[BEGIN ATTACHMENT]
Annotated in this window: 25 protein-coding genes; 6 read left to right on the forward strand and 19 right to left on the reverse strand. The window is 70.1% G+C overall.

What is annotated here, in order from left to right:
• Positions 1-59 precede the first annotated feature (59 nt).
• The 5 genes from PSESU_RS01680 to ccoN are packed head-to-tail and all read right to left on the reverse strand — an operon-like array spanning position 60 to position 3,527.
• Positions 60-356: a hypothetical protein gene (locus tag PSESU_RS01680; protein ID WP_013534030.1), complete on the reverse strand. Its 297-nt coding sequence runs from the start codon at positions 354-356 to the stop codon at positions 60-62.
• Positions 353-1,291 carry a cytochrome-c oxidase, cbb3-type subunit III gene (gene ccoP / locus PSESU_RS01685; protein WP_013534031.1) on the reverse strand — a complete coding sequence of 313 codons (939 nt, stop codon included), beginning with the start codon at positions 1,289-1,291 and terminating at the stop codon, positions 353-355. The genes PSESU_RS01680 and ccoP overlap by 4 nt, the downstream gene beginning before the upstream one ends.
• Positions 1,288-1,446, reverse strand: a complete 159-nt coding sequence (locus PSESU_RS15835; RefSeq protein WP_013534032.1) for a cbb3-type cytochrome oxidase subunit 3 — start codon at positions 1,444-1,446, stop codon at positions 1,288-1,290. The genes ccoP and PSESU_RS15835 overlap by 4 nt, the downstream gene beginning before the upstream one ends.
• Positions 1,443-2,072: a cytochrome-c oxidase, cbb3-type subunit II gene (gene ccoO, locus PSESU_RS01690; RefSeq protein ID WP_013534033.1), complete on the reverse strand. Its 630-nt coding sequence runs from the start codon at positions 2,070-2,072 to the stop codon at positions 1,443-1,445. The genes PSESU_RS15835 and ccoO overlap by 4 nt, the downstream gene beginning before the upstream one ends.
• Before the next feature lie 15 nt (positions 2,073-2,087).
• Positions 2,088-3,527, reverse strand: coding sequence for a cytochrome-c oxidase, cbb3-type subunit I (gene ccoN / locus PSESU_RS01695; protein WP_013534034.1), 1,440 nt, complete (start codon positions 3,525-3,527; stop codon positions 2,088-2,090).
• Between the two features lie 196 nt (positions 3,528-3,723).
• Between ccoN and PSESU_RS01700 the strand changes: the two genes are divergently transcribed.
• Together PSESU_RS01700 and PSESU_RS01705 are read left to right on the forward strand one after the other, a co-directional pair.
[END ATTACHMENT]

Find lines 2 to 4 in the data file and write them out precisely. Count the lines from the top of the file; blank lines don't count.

What is annotated here, in order from left to right:
• Positions 1-59 precede the first annotated feature (59 nt).
• The 5 genes from PSESU_RS01680 to ccoN are packed head-to-tail and all read right to left on the reverse strand — an operon-like array spanning position 60 to position 3,527.